The historical trend is for workweeks to steadily become shorter and shorter. But that trend has been interrupted and for some reason we've become stuck on the concept that a workweek is supposed to be 40 hours.
I'm not saying that capitalism is the problem, but our rigid adherance to certain extreme forms of free market economics...
Correct, there's nothing inherent in capitalism that says workweeks should be 40 hours.
One solution would be for the Department of Labor to index the length of the workweek, just as tax brackets are indexed to inflation to prevent bracket creep.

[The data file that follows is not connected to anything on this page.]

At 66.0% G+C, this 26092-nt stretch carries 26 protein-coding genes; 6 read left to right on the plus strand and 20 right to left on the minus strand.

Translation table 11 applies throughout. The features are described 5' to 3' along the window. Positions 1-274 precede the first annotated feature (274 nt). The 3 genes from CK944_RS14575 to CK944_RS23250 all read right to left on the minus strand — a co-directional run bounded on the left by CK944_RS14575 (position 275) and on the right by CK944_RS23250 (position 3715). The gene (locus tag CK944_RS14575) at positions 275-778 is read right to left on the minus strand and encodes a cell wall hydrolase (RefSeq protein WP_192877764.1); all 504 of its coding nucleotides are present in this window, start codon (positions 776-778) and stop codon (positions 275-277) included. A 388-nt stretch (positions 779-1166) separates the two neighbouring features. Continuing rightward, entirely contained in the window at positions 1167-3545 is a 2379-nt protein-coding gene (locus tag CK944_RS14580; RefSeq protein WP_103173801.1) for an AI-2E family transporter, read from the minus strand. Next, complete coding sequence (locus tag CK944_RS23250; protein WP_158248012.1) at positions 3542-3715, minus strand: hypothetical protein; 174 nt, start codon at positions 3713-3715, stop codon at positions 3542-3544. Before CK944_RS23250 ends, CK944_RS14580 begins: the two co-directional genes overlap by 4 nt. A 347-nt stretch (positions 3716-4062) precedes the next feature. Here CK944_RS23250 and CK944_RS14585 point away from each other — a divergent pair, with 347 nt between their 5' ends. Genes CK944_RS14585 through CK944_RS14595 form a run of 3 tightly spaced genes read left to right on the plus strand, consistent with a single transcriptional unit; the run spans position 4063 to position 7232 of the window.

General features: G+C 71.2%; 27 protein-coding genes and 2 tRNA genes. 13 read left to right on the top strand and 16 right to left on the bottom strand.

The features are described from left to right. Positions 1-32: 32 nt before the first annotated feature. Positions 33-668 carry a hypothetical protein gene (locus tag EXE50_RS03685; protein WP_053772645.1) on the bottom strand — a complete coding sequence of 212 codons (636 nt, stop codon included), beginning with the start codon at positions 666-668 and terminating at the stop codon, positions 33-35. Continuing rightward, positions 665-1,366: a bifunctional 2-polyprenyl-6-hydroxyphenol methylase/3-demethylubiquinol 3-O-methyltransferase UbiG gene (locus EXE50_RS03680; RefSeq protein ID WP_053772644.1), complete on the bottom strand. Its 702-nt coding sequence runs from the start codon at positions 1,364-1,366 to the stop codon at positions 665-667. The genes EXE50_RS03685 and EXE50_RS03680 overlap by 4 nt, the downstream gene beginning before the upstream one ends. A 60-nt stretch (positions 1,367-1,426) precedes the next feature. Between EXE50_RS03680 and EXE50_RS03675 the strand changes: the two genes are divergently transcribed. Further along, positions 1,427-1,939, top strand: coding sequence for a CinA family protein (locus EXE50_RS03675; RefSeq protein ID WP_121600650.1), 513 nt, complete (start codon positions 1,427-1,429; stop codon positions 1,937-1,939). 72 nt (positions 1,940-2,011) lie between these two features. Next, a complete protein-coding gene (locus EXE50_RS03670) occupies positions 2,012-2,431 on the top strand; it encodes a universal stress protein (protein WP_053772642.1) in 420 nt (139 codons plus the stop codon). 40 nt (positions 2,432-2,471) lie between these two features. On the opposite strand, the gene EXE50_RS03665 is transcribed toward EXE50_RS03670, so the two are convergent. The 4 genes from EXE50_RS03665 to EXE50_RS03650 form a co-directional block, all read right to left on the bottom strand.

A better solution would not involve government at all. Salaries are just numbers that are freely negotiated between employers and individual employees, and the length of the workweek should be handled in the exact same way. (The problem, you see, is that it doesn't occur to most people that this particular degree of freedom should be one of the things that defines a truly free market.)
Employers always strive to attract quality employees, and they would gain a powerful edge if their initial offer to applicants could include, say, a 28-hour workweek. 40 hours was a rather arbitrary length when it was instituted, and it's even more arbitrary today.